Castilleja's Mock Trial team, now in its third year, began the Santa Clara County Mock Trial Competition on January 23rd. The criminal case is a murder trial featuring a pretrial argument on the Fourth Amendment. The team had an impressive start in the opening rounds and the prosecution and defense will be back at it again next week. Junior co-captains Jacqueline H. and Madeline W. lead this young but mighty team of ninth and tenth graders along with their faculty advisors, Sue Kim and Jamie Sullivan. Outside attorney coaches are Michelle Melen '01 and Rachel Thomas. 


Academics
Posted 03/02/2018 01:00PM

Juniors Reese K. and Niav L. were awarded second place in the American Actuarial Foundation’s Modeling the Future Symposium in New York City on Monday.  This award came with a $15,000 prize ($7,500 each) that they will be able to use towards their college education!

The Modeling the Future competition asked students to write a paper that forecasts the impact of autonomous vehicles on the transportation industry, insurance industry, and society at large.  They were selected as finalists in December based on their original submission.  They received feedback from the judges, revised their paper and presented their findings to a panel of 12 judges representing actuaries from across the country. 

 

Posted 02/28/2018 05:00PM

"Do you solemnly swear that you will tell the truth, the whole truth, and nothing but the truth, so help you Shakespeare?"

With one hand on the play, sophomores swore in with these words as Macbeth faced trial for his crimes.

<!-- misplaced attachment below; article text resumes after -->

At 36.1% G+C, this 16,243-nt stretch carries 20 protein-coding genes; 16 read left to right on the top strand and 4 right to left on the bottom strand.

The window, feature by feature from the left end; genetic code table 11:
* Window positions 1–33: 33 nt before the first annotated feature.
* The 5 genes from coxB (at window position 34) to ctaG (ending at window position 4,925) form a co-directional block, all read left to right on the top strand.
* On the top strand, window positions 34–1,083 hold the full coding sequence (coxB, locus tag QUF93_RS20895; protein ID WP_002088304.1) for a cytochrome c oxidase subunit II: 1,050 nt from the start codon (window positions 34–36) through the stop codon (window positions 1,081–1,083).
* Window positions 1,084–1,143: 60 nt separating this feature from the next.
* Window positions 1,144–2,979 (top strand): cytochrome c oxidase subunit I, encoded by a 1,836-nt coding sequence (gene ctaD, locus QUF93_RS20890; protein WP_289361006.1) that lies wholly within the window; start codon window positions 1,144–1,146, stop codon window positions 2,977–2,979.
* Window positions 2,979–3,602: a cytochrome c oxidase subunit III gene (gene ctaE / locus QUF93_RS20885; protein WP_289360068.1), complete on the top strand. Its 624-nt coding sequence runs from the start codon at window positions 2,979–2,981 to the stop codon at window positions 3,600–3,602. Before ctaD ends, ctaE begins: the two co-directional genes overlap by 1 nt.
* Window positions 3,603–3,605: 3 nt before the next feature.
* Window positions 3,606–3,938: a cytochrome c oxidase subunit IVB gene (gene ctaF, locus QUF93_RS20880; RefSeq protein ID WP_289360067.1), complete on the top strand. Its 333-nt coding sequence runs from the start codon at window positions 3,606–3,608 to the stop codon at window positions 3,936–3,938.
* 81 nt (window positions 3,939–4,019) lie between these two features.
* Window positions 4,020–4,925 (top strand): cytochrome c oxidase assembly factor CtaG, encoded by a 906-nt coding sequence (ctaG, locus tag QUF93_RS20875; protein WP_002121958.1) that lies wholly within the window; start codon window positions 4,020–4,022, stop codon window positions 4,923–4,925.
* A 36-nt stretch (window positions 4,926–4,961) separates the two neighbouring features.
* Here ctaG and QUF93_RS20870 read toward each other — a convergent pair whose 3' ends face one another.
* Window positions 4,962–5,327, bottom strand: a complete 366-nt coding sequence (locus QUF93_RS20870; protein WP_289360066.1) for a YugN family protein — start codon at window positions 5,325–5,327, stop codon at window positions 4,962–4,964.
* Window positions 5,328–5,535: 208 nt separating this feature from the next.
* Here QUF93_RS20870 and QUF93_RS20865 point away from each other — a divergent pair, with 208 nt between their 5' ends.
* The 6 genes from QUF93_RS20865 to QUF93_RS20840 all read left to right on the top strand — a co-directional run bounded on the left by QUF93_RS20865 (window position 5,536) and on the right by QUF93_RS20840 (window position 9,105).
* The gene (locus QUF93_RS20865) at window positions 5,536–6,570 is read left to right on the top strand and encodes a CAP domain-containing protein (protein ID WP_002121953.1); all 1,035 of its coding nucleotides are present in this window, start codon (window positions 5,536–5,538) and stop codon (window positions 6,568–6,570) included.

In this vivid roleplaying activity for English II, each class divides up into prosecution and defense with students becoming lawyers and key characters who can provide testimony for or against Macbeth.

Judges Smith and Sherouse presided over the trials, with teachers, juniors, and seniors serving as jurors.

 

 

Posted 02/05/2018 09:45AM

Five Castilleja students have been named recipients of 2018 Scholastic Writing Awards. Congratulations to juniors Sophia N., Sophie N.-L., Alyssa S., Angie W., and senior Ella N! These students' award-winning essays, short stories, and pieces of investigative journalism were named among the best of the west in this annual writing competition. Sophie, Sophia, and Ella each had pieces honored as "Gold Key" winners, and these works will advance to national competition. 

Posted 01/30/2018 05:00PM
Today was the final day of a mini-course for seniors on basic bicycle maintenance, affectionately known going forward as the Casti Bike Kitchen
Our special guest today was Arthur Rodriguez of BikeTeacher.com. We diagnosed and fixed a number of problems with two different student bikes. The students also went through a checklist of safety issues with bikes. 
Posted 02/12/2018 01:00PM

This past weekend, a cast and crew of 110 students came together for a performance benefiting Human Rights Watch in the 15th annual Arts with a Heart.

Bravo to our fabulous and hard-working cast and crew!

Arts with a Heart is a student-led dance production dedicated to creating awareness about an important social issue while fundraising for a related nonprofit organization.


For more pictures of this year's show, visit here.

Posted 01/16/2018 07:40PM

Today, our students were excited to welcome our 2018 Arrillaga Family Speaker, Mr. Bryan Stevenson, who spoke to us about his work as a lawyer challenging racial discrimination in the criminal justice system.